Kids should be key in school contract talks
is president and CEO of United Way
of Greater Philadelphia and Southern New Jersey
Darren A. Spielman
is president and CEO of the Philadelphia Education Fund
As Philadelphia's students have returned to the classroom, they've been preoccupied with thoughts of class schedules, reuniting with classmates, and achieving their educational goals. Unfortunately, given the current situation, their parents may be thinking: Will there be sufficient resources, teachers, and support staff to ensure my child's educational advancement and safety?
The negotiations between the School District of Philadelphia and the Philadelphia Federation of Teachers (PFT) have drawn attention away from what matters most - the students. As members of the Coalition for Effective Teaching (CET), we are advocating an agreement between the union and the district that includes terms to improve conditions for teachers and promote stronger student learning gains.
CET's recommendations include changes to both the teachers' contract and management practices in order to support high-quality teaching in every classroom.
Our primary objectives include:
Implementation of site-based hiring led in each school by a small committee that includes teachers, community residents, parents, and the principal. Let them determine who joins their team based on individual school needs, the record of the candidates, and the degree to which candidates will advance the positive norms of the school - irrespective of seniority.
Retention of class-size limits as reflected in current contract language, with carefully defined stipulations that permit larger classes for blended learning.
Paying "teacher leaders" so that those who help other teachers or respond to specific learning needs are rewarded for instructional leadership based on their expertise. Restrict higher-education pay bumps to teachers who receive advanced degrees in areas demonstrated by robust research to have a positive effect on student learning.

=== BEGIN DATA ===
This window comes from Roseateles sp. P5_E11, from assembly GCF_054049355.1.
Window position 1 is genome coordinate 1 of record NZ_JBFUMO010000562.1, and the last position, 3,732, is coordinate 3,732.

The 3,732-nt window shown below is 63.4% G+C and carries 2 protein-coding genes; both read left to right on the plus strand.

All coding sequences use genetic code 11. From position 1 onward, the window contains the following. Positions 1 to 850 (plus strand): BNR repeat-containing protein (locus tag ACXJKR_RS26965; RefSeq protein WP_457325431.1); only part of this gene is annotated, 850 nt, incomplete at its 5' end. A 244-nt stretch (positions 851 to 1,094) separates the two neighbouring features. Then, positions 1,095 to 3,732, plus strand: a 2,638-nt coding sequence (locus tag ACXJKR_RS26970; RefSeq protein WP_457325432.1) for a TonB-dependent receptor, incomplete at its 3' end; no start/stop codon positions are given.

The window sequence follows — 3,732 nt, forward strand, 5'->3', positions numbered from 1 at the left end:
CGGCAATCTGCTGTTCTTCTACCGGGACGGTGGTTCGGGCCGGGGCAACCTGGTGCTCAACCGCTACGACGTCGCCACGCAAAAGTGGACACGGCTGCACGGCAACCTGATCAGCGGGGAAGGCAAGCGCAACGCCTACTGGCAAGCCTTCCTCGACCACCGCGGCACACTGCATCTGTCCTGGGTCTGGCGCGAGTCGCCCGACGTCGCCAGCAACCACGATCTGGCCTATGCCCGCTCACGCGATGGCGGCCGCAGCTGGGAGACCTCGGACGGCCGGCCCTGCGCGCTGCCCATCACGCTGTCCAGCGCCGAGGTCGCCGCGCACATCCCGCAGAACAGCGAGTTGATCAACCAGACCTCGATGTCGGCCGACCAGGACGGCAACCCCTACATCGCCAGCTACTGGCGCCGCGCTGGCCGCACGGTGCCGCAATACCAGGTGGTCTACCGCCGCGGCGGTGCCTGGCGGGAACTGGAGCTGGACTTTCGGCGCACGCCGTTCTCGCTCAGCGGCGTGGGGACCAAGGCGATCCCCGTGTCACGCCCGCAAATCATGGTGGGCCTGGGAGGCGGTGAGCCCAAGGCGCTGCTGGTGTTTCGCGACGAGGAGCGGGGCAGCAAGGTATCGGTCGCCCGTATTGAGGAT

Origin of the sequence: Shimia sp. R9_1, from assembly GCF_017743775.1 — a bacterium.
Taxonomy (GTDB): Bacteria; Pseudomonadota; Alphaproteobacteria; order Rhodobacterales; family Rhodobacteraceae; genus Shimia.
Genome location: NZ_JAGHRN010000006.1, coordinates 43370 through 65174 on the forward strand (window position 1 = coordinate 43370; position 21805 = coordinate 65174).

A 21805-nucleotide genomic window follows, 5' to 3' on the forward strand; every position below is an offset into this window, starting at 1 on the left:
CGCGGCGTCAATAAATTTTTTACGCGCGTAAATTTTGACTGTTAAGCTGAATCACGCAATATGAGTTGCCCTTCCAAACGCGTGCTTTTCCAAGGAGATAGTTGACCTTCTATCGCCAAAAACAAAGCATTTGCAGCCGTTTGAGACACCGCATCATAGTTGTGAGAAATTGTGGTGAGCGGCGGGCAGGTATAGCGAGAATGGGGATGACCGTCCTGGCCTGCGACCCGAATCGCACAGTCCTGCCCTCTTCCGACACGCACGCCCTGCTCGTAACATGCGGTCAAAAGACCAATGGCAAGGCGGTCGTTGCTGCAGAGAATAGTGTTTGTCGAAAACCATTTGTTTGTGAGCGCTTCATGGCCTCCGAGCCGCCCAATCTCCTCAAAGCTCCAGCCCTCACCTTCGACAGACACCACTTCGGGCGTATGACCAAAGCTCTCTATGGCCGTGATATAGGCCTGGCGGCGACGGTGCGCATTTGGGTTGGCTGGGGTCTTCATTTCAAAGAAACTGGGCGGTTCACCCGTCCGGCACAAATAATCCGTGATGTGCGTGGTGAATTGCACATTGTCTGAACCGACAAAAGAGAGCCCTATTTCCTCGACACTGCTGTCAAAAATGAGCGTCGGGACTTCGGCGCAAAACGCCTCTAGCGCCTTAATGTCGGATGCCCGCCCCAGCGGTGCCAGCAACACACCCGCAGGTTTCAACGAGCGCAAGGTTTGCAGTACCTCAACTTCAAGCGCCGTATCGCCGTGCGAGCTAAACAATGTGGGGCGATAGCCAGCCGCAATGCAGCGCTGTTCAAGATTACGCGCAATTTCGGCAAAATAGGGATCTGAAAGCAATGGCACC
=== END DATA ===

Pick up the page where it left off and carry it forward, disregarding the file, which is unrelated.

According to the Shared Prosperity Philadelphia plan, 39 percent of the city's children live below the federal poverty level, and research shows that children from low-income communities start first grade up to two years behind their peers from moderate- to upper-income households. It is the shared responsibility of the city, the district, and the teachers' union to address these proposed changes to help ensure that every child is prepared to do well in school, to stay on track to graduate high school, and to be ready for college and a career.
Here's the bottom line: The district and the PFT must resolve these issues quickly and fairly so that we can get back to focusing on how to continuously enhance the quality of our schools, as well as the career development of our teachers. The future of our region is tied directly to the success of our largest school districts - and our kids are counting on us. There are far more important things to be focused on now that school is back in session.
Contact the writers via www.unitedforimpact.org, www.congreso.net, and www.philaedfund.org.